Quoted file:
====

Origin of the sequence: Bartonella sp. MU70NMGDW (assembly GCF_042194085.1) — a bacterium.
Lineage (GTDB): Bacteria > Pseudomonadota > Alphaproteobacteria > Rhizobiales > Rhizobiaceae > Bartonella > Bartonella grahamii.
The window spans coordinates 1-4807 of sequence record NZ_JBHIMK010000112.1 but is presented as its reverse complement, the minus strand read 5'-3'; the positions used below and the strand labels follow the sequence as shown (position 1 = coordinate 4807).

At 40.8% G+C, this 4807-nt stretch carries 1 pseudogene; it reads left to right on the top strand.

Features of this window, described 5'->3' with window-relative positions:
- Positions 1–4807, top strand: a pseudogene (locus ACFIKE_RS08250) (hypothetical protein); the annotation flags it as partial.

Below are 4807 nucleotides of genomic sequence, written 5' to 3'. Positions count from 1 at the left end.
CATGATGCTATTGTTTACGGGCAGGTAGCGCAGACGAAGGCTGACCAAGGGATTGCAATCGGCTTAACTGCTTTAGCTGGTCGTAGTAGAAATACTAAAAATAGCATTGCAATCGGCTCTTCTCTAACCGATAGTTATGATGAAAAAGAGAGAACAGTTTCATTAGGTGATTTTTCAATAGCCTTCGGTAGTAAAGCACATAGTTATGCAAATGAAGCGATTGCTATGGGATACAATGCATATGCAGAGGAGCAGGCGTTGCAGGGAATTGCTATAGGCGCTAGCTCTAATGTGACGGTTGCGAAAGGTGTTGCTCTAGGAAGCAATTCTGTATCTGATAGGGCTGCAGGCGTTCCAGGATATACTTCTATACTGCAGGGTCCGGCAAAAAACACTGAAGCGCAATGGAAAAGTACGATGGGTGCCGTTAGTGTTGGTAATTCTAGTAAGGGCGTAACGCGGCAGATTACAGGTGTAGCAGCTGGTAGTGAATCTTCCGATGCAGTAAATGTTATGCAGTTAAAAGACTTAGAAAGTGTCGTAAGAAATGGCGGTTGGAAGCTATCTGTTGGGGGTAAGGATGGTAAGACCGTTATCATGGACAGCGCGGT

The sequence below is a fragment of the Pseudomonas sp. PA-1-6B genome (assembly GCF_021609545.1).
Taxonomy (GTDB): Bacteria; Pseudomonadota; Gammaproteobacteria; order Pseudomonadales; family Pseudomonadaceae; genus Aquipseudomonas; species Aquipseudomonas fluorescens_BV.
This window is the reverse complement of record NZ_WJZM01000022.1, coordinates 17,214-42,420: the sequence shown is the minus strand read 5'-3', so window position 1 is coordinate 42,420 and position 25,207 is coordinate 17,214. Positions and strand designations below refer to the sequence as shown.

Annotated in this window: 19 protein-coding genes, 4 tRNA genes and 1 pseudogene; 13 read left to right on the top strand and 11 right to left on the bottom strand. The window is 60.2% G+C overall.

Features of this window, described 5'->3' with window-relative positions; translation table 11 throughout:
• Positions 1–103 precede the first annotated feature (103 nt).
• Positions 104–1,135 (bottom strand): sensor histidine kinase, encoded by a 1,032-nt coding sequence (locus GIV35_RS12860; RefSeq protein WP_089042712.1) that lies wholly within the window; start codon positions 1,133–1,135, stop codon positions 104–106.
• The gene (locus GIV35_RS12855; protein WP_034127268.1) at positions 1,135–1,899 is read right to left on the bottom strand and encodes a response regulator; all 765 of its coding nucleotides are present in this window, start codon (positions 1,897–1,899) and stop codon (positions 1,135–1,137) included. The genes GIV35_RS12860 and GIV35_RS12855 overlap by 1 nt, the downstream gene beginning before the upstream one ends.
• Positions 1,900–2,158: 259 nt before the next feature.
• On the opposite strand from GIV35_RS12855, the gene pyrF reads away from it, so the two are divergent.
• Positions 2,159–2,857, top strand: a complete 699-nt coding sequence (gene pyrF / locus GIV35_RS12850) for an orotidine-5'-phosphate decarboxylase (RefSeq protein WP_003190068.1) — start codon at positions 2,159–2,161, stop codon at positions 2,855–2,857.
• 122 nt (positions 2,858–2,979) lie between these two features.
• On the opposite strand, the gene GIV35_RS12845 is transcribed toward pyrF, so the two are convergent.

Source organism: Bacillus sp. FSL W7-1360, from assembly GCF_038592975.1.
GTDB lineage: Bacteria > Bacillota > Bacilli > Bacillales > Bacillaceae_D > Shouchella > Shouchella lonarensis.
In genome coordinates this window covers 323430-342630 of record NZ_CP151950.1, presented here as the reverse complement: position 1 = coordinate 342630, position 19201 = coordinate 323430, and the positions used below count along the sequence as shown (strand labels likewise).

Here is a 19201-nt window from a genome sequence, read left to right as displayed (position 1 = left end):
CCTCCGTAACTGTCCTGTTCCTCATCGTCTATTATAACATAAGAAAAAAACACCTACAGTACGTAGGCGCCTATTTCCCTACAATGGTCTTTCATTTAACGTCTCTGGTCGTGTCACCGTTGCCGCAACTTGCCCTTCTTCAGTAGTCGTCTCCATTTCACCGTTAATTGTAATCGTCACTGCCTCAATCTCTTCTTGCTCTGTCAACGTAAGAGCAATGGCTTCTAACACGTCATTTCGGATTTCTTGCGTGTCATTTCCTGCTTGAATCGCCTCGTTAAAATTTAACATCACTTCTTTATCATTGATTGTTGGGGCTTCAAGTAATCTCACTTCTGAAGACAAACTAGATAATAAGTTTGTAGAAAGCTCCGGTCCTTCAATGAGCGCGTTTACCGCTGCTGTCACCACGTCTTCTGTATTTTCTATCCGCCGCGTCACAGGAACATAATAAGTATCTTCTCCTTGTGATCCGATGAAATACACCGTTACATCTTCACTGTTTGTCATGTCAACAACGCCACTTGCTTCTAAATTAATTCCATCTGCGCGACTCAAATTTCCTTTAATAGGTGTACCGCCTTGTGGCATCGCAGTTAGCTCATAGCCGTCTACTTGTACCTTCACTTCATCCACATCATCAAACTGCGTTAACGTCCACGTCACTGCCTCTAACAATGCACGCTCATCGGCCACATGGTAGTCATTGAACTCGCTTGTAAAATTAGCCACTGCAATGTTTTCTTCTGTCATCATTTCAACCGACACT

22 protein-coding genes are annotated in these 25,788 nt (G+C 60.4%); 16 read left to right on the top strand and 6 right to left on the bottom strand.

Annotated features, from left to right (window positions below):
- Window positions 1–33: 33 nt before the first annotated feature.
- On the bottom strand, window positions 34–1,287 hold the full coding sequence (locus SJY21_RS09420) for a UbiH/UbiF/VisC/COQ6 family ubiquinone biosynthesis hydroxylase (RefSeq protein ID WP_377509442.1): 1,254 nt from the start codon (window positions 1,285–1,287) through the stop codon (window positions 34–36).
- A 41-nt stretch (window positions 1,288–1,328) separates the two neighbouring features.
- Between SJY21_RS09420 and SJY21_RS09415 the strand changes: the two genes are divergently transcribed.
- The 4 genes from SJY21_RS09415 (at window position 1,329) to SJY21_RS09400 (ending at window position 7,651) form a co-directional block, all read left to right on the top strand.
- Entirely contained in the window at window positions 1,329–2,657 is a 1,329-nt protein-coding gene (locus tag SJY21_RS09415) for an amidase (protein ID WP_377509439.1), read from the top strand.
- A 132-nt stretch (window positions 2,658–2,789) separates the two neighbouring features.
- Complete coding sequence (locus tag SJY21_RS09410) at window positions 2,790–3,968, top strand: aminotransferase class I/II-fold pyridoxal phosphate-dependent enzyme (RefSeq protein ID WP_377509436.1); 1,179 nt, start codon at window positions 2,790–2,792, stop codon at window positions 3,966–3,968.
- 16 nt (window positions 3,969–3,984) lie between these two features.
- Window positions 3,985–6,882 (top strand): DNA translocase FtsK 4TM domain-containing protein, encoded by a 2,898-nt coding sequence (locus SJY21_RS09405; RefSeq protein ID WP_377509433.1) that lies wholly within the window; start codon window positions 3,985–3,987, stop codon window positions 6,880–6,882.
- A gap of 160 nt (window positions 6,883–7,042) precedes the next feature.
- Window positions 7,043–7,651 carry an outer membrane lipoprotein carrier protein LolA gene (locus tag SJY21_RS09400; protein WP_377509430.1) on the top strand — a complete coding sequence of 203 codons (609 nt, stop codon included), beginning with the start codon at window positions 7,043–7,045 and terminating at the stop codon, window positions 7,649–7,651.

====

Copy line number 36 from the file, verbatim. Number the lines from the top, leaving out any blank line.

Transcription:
- Complete coding sequence (locus tag SJY21_RS09410) at window positions 2,790–3,968, top strand: aminotransferase class I/II-fold pyridoxal phosphate-dependent enzyme (RefSeq protein ID WP_377509436.1); 1,179 nt, start codon at window positions 2,790–2,792, stop codon at window positions 3,966–3,968.